An Interview with Photographer Elena Kulikova

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An Interview with Photographer Elena Kulikova

We recently had the privilege of working with photographer Elena Kulikova. Her work pushes the boundaries and produces captivating images in a vibrant, dynamic, conceptual, style that is uniquely her own. She shared with us some of her background and answered some of our burning questions.

Tell us a little about your background. You got your start as a model. How has your work in front of the camera informed your work behind it?

As a model, I was able to learn about photography by feeling first. I didn’t know any of the technical details, and observed the creative process and learning how to direct by being directed. I often worked with new photographers and everyone is so unique that I was able to absorb a lot of different styles and attitudes.

Can you share with us a little bit about your conceptual process? When an agency or a brand brings an idea or a brief to you, what comes next? How much of your process is carefully planned and what parts are spontaneous?

Hiring the right people to accomplish the project, the models, the make-up and hair artists, the stylists, etc. After that come multitudes of moodboards; one for props, for make-up, the style, for lighting, poses if it’s complicated poses or very stylized, and each one is shared with the appropriate people such to communicate the vision so we’re all on board. Through this process, some details are refined and thought out more and the concept becomes stronger. 

We hired you for a cannabis lifestyle shoot, which is one of your specialties. Your work is visually arresting, provocative and beautifully lit. Can you tell us about your creative thinking, studio strategies and your overall “brand” in the cannabis imagery space?

I get creatively lit with cannabis! It really inspires me, especially during the editing process. I love the concept of synesthesia and I think I’ve always wanted to create that feeling in my photography. I think my cannabis branding style touches on that, I want you to smell the colors, feel the vapor, hear the flowers. I think my studio strategy is to create visuals that I would want to feel. 

Tell us about your lighting work. What goes into getting such lush, high-saturation images?

Gels! I go to Samy’s frequently to buy gels and combine various colors with strobes.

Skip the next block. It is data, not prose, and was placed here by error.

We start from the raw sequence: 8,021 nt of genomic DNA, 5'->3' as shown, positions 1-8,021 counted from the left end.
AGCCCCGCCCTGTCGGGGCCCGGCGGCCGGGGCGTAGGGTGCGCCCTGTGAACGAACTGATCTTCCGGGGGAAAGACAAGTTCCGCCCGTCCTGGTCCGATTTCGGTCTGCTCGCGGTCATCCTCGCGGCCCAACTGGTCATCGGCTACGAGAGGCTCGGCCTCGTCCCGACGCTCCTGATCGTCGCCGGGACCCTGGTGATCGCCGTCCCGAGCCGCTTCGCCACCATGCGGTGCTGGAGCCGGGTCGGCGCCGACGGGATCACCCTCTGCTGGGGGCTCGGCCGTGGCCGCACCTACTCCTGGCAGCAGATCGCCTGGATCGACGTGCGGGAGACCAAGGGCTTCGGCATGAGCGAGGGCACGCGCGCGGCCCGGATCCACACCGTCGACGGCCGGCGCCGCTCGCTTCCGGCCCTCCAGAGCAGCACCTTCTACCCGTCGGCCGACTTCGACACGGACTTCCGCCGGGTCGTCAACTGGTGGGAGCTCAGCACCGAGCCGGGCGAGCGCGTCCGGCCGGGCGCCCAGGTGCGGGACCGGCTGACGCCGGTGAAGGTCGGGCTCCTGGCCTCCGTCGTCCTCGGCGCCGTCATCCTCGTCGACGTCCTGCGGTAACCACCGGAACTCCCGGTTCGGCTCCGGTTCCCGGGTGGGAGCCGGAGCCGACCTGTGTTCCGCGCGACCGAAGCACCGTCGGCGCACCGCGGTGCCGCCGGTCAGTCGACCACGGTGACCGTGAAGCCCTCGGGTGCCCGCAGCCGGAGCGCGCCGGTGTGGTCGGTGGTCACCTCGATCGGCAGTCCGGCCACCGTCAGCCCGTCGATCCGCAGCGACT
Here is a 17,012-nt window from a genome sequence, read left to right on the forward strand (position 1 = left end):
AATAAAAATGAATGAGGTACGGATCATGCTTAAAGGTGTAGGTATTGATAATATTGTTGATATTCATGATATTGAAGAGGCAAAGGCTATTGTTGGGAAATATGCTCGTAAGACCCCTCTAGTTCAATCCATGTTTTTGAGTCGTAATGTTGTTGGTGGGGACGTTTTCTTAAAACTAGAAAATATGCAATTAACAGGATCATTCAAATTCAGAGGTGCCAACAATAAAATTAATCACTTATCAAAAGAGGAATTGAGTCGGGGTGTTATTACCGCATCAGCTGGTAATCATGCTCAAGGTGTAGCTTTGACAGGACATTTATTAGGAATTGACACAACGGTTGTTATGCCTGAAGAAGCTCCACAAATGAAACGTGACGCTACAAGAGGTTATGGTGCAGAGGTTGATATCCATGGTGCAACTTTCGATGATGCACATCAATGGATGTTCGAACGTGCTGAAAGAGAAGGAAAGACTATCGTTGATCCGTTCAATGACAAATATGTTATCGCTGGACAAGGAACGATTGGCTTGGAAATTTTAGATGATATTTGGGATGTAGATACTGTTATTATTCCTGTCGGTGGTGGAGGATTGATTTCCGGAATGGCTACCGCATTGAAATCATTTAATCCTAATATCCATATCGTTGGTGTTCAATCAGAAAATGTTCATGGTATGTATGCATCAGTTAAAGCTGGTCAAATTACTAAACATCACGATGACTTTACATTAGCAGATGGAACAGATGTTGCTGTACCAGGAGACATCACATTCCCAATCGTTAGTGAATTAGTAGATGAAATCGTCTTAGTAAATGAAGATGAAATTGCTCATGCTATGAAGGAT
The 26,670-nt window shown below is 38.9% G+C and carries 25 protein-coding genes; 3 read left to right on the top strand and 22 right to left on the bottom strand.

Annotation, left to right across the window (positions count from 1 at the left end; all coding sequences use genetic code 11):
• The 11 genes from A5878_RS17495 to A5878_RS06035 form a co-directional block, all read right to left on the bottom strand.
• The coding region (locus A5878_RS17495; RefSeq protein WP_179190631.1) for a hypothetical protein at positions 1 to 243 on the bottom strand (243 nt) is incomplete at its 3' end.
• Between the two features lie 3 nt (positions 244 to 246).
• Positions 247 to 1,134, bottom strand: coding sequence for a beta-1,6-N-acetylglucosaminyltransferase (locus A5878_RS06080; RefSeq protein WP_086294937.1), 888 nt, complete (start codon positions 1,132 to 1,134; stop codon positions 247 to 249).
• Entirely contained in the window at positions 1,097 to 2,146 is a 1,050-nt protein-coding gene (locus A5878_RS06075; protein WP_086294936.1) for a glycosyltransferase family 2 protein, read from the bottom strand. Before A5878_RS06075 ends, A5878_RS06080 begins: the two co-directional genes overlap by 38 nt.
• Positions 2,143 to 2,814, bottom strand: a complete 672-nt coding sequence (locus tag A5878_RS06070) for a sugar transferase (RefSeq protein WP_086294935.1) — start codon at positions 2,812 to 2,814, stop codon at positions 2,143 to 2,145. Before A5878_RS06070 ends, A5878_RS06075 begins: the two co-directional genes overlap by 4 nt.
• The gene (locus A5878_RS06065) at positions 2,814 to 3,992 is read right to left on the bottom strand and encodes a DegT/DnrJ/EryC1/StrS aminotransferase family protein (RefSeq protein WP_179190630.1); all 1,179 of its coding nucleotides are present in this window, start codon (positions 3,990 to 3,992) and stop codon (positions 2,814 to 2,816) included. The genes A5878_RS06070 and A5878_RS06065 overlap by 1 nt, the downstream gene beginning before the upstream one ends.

Your work is sexy without being tacky or objectifying. As a woman photographing women, can you tell us how you approach your subjects and your work when it comes to sexuality, the human form and the potential “commodification” of them?

Honestly, I don’t know why my work doesn’t come off as objectifying. I know that I feel like I know when a photograph of a woman is taken by a man or a woman. It has a certain feeling that feels tense or awkward sometimes. When a woman photographs another nude woman it’s usually more sensual or playful. Maybe it comes from the poses that are suggested to the model by the male or female perspective, or maybe it has something to do with how the female model trusts or feels around male or female photographers? I love photographing nude women because I think our bodies are pure beauty and I want to evoke and share a certain joy or liberty of being nude by creating playful images or images that touch on transience and other dimensions. It’s interesting though I don’t have much interest in photographing men nude, I think it would be awkward for me to have fully nude men in my studio. As far as commodification, I think that comes from marketing commercial products, like beauty skincare or lingerie – beauty and fashion commodify women a lot. – As far as commodification, I think that comes from marketing commercial products, like beauty skincare or lingerie – beauty and fashion commodify women a lot.

What do you do to get the right shots out of your subjects? How do you put models at ease, how do you challenge them, etc.?

First things first models and everyone on the team needs to be fed! Other necessities are just as critical – water, heat, air, plenty of outlets with chargers, music, and of course a connection to internet 🙂 Jk. But really everyone needs the tools they need to do a good job, and be happy and comfortable. Knowing people’s comfort levels and needs requires communication, everyone is different.

You do most or all of your unusual color and visual effects in camera as opposed to in post. Why is this important and how does this affect the final product?

In-camera has a certain organic feeling and there are moments or accidents that can’t be recreated. Post usually looks too similar and consistent without any element of surprise. Post can be nice when it’s novel but not always. 

What’s in your camera bag?

I have a peak design bag. Canon EOS R, Canon Mark IV infrared, 100mm, 24-105, 17-24, 300. Polaroid, LCA, polaroid film and 35mm film. 

What photo or photo style are you tired of seeing? What do you hope trends in 2020?

I’m tired of seeing that hand shot, where the perspective is of the photographer holding hands with another subject. In 2020 I wish people would spend less time retouching photos. 

Finally, what was the process of working with Oniracom like? What did you enjoy (and not enjoy)? What did we do well and what can we improve? 

I love that Oniracom had a clear vision, that the team worked well with each other, and communicated well with me and other team members, they were thoughtful and caring, and overall had their shit together! I love that and appreciate everyone on the Oniracom team! 

Elena currently resides in Los Angeles, California. Her work can be seen on her website

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